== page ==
hair. Her hair on the head is long and wild, and the disc of the moon adorns her forehead.
She favors red; her dress and ornaments are in various shades of red. She wears a girdle of
jeweled ornaments, as well as bracelets, armlets, and earrings. She is adorned with
garlands of wild Kadamba flowers. She holds in her hands a skull and a chopping blade
dripping blood. With the other hand, she holds an ornate musical string instrument, veena.
She is flanked by two parrots. She represents sixty-four arts. Such is the majesty of Rajamatangi the queen of all.

50.2. Matangi is also Raja-Shyamala, dark with blue as the cloud filled with water.She is
seated on the gem-studded throne, listens to the sweet utterances of the parrot, is aglow
with youth, has one foot on the lotus, has her forehead bedecked with the crescent
moon, plays on the veena, has a garland of jasmine flowers, wears red garments, has a
conch-vessel. Matangi, lustrous like sapphires in her self-glory plays the ruby-bejeweled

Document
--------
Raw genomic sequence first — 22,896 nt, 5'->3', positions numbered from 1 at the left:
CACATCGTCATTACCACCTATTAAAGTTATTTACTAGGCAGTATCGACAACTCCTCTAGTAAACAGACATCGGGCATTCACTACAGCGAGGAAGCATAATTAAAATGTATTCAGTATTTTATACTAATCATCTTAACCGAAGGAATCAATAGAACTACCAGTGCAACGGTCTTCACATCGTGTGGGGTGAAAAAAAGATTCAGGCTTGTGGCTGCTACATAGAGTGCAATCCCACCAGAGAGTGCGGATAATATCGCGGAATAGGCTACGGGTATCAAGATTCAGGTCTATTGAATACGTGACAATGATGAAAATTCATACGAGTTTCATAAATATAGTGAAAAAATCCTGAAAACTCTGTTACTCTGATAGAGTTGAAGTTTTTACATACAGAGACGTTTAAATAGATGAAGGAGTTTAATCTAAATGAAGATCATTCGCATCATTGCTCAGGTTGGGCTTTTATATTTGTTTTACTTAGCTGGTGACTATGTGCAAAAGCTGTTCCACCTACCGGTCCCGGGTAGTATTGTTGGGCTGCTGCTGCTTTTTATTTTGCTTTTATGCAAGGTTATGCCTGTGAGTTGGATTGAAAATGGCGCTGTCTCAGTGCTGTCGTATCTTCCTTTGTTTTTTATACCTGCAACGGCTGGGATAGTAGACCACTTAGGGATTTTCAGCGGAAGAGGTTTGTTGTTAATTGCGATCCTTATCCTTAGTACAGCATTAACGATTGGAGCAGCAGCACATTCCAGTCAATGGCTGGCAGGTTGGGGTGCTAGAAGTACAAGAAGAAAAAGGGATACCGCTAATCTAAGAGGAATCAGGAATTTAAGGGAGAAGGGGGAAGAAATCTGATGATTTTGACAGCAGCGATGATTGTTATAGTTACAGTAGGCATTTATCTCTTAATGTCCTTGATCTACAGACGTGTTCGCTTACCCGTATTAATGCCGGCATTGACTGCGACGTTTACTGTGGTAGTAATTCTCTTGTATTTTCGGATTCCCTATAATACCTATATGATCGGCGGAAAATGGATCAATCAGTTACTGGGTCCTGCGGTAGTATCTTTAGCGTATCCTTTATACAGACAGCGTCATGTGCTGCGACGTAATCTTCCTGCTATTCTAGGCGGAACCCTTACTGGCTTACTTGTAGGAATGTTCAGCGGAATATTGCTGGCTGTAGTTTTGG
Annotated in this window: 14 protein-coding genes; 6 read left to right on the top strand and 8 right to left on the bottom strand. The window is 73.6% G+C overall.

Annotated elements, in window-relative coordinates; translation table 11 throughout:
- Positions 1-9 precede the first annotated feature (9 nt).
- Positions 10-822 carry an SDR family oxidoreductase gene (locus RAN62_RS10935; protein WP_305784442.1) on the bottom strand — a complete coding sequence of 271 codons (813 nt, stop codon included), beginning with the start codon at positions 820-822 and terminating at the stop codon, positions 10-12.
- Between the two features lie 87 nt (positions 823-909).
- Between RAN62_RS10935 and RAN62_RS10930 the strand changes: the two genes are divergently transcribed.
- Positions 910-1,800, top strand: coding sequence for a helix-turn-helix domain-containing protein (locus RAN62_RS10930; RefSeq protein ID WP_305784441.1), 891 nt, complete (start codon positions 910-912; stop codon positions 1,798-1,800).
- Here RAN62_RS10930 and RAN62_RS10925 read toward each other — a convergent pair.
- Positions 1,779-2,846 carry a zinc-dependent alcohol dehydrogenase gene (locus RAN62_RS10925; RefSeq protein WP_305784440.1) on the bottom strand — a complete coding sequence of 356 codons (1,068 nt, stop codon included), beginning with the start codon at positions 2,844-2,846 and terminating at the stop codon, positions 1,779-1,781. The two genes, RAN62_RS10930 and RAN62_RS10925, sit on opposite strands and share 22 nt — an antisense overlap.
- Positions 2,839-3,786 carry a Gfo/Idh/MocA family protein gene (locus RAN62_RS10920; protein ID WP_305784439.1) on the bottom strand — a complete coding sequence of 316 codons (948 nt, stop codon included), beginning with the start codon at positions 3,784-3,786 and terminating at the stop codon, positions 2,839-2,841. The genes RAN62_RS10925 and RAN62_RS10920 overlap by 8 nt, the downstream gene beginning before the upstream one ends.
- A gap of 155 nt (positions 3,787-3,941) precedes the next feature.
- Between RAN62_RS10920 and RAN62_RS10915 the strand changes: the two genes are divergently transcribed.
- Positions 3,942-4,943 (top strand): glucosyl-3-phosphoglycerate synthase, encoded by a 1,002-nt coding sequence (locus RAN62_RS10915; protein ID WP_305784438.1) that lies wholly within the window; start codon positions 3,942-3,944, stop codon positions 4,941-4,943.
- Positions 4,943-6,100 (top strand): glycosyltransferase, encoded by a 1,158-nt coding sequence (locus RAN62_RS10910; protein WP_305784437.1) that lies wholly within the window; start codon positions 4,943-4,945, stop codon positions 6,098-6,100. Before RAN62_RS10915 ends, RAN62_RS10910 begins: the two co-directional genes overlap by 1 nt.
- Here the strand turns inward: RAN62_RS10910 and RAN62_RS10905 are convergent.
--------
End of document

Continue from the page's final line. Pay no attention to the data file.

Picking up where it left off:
veena .

50.3. Another description says: Matangi is blue in color and dressed in red. Her waist is
slim and her breasts well-developed. The crescent moon adorns her forehead. She has three
eyes and a smiling face. She is bejeweled and is seated on a lotus throne. In her four arms,
she carries a skull, a sword, and a veena. She is Modini the goddess who grants worldly
pleasures.

50.4. There is also an extreme tantric form of Matangi. It describes Matangi as a highly
impassioned girl of sixteen with fully developed breasts. She sits on a corpse wearing a
bright red garment. She wears red jewelry and a garland made of gunja berries (a small
forest seed) .She holds in her hands a skull-bowl, a sword or scissors . She prefers offerings
of leftovers (ucchista) and polluted things such as pieces of cloths stained with blots of
menstrual discharge. Such is the fierce form of Ucchishta-Matangini.

50.5. In sharp contrast to her tantric form there is a classy description of her benign form.